28 September 2010

All alone on the bone when I didn't have a home when I saw the Notes From The News

Hi again all. It's a busy day here at the ranch, and I don't have a whole lot of time to chat, especially not if I want to get todays Banned Books Week post up. So rather than waste a lot of time, I'm going to present a ten thousand word treatise on A Day In The Life Of Ivan Denisovich, and then  . . . juuuuust kidding. Newsnotes NOW!

Natalie Portman, after years of resisting the idea, is now interested in doing a sequel to Luc Besson's classic The Professional. Therre's even a Besson-written script floating around out there just waiting. Difficulty: Portman would only do the movie if Besson directed. Difficultier difficulty: Besson is retired or semi-retired and there's no guarantee he would un-retire to do this. So is all this talk about a sequel just talk? Probably. But oh man, it would be awesome as an awesome thing to see it happen.

I don't want to go on the cart, dept. (Part One): Sally Menke, Quentin Tarantino's longtime collaborator and editor on every single one of his films, was found dead this morning after going missing during a hike yesterday. Menke had a signature editing style that helped form and shape Tarantino's movies and make them even more singular than they already are. Condolences for sure to Sally's family and to Quentin Tarantino, who must surely be heartbroken right now.

We're getting our first view of post-Potter Daniel Radcliffe, and I have to say, the kid done growed up nice. The Woman In Black is a ghost story adapted from a well-regarded play, and holy mackerel Radcliffe looks good in that pic. That's Mr. Darcy-level handsome. Guess now we'll find out if Radcliffe can do more than squint a lot and look worried.

Stephen Fry will play Mycroft Holmes in the sequel to Guy Ritchie's surprisingly successful (and surprisingly good) Sherlock Holmes. So now you know what's coming: POP QUIZ, hotshot. Who would you cast to play Moriarty? Your answer must be a living actor age appropriate both to the role and to Ritchie's directorial style. Go.

I don't want to go on the cart, dept. (Part Two): Gloria Stuart died in her sleep Sunday at the age of 100. She had a remarkable and well-regarded career in film, in spite of having appeared in James Cameron's Titanic. Normally our condolences would go out to Gloria's family, but Gloria had an incredible and truly blessed life, and she even kicked cancer's ass at a very advanced age. So we will instead congratulate them for having been related to such a tough, amazing person.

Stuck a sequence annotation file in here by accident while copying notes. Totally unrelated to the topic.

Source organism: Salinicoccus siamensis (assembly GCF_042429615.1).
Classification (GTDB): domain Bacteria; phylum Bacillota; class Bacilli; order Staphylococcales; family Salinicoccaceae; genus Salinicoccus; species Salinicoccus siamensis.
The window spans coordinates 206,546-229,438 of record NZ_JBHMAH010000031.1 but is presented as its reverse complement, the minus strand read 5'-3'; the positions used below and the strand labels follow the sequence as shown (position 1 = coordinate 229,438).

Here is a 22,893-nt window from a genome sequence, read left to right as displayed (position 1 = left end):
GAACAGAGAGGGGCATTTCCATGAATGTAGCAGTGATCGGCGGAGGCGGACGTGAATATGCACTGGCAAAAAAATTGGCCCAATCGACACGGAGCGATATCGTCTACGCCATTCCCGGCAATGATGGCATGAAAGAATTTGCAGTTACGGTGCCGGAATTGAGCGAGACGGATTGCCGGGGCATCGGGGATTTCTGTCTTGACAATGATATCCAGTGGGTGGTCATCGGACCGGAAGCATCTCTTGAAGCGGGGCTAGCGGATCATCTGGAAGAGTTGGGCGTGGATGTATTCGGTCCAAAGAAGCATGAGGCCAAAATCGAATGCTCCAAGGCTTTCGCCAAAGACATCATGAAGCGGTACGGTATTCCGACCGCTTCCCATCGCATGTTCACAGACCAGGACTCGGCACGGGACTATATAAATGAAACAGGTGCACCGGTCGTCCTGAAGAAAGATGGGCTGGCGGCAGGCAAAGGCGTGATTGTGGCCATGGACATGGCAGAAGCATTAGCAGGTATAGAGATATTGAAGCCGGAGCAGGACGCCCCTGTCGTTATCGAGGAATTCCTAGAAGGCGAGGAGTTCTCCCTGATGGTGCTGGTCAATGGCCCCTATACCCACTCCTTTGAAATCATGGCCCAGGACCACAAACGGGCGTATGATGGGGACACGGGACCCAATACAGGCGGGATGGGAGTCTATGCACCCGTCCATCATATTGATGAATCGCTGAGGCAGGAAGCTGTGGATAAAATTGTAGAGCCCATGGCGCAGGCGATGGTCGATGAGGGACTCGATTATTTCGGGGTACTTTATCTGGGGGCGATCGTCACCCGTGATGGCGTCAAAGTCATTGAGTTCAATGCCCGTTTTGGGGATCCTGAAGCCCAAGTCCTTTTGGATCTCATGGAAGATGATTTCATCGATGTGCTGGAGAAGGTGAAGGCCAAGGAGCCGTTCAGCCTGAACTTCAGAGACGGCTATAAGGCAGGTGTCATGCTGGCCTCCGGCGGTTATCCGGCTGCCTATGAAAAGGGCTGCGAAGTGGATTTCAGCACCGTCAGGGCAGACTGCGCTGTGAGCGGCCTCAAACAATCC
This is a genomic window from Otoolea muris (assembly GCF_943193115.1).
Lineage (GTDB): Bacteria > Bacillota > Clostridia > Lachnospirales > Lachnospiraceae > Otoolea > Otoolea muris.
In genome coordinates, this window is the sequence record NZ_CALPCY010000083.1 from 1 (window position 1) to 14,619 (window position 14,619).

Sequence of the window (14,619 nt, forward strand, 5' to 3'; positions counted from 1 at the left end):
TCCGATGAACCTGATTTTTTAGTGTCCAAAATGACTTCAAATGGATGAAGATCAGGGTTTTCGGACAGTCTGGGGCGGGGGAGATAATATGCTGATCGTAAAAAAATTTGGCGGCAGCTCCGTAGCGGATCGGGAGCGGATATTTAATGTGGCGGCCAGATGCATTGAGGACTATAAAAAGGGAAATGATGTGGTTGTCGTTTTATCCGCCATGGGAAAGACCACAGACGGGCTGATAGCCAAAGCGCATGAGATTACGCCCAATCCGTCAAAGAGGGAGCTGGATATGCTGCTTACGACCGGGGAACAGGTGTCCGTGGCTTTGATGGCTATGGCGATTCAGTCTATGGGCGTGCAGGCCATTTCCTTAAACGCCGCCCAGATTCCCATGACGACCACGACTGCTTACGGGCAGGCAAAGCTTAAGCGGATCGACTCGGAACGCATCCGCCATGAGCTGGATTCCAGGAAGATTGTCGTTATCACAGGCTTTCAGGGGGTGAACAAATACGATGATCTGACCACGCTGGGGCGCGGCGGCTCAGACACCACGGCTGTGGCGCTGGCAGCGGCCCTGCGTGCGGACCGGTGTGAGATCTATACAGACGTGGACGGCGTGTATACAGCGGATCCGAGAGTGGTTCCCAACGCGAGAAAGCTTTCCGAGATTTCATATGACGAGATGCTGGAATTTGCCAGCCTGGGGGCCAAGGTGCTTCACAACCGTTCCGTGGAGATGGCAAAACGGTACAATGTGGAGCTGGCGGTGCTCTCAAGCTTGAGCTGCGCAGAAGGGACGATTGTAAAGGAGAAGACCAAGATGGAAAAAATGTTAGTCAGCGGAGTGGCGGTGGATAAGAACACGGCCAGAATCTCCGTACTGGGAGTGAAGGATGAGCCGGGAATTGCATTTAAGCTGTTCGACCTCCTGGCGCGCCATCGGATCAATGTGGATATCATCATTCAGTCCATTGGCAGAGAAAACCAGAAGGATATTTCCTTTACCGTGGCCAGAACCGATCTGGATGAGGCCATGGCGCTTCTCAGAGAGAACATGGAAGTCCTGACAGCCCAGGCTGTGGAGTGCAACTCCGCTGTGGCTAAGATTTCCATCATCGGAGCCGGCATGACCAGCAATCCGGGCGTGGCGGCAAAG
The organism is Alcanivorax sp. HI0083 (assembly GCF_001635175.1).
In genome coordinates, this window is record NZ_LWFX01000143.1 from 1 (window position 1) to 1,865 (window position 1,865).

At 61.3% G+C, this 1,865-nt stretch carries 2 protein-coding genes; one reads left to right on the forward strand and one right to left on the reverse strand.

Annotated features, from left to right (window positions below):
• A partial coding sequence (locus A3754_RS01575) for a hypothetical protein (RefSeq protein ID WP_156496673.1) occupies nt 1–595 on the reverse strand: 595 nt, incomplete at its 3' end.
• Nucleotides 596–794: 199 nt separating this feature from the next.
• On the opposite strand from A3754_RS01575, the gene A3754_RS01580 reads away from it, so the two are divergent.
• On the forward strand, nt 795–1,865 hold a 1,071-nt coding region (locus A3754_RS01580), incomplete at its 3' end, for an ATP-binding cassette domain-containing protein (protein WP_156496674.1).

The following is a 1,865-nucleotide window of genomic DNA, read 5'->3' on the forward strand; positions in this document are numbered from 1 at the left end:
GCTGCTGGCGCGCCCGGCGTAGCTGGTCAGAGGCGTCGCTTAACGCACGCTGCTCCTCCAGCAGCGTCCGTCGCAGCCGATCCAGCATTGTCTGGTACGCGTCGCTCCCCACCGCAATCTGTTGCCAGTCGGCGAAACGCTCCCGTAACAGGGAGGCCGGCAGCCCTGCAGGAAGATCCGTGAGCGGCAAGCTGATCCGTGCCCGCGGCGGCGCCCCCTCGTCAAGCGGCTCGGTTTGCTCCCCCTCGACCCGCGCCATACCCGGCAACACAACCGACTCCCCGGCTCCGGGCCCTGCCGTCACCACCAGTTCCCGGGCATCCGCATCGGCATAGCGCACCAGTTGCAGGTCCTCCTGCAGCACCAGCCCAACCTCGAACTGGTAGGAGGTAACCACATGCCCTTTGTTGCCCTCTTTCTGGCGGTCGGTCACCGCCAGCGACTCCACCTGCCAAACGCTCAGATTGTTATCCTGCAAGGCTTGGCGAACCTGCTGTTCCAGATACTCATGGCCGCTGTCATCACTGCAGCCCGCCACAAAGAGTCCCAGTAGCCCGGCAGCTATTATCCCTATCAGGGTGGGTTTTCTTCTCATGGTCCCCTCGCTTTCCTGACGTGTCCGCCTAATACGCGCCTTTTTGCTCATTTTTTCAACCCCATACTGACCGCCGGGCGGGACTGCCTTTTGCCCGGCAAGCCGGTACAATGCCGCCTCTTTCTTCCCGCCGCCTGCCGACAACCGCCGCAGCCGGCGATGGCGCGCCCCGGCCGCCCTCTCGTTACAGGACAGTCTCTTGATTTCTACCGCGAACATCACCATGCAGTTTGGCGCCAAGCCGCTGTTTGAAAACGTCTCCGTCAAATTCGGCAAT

Wyclef Jean is in the hospital being treated for "stress." Yeah, dicking around with Hatian politics and calling Sean Penn names will do that. Hey Clef? You know what I do when I get stressed? I fucking suck it up, grow a pair and deal with it, you happy asshole. Of course, Wyclef deals with stress differently, because his stress probably comes out of a needle or a pipe, but hey.

Stick a fork in them, dept.: Kay Perry gets to sing with puppets after all. The Never-Talented will appear in a Christmas episode of The No-Longer-Remotely-Funny Simpsons which will feature the Simpsons characters as puppets. Nothing good can come of this . . . unless it brings about the end of two things that are well past their sell-by dates.

Geekalicious story of the week: Joss Whedon is sounding more and more positive about the Avengers movie he's been tapped to write and direct, in spite of the enormous challenges he's facing in putting it together. Either that or he's scared to death and just talks a good line. We'll see if he can manage to create a script that features his famous character writing, yet curbs his predilection for meandering asides that go nowhere, and for randomly killing beloved characters for no good reason, the cold blooded basted. And no, I still haven't forgiven him for Book or for Wash. "Leaf on the wind," my ass . . .

 I attended the Dwayne Johnson School Of Career Suicide! dept.: Steve Carell, after announcing he is leaving The Office, is inexplicably contemplating filming the least promising sounding script he could find. Burt Wonderstone is about a stage magician who accidentally kills his partner and then loses his, um, "hocus-pocus focus." And yes, that is actually in the film's description. And yes, if I am ever forced to watch something with the words "hocus-pocus focus" in the description I may well do the old 'out, vile jelly" routine and hire myself a guide dog.

Speaking of dogs, I need to go feed the blog-dog:

He's a real problem if he doesn't get his coffee right away.


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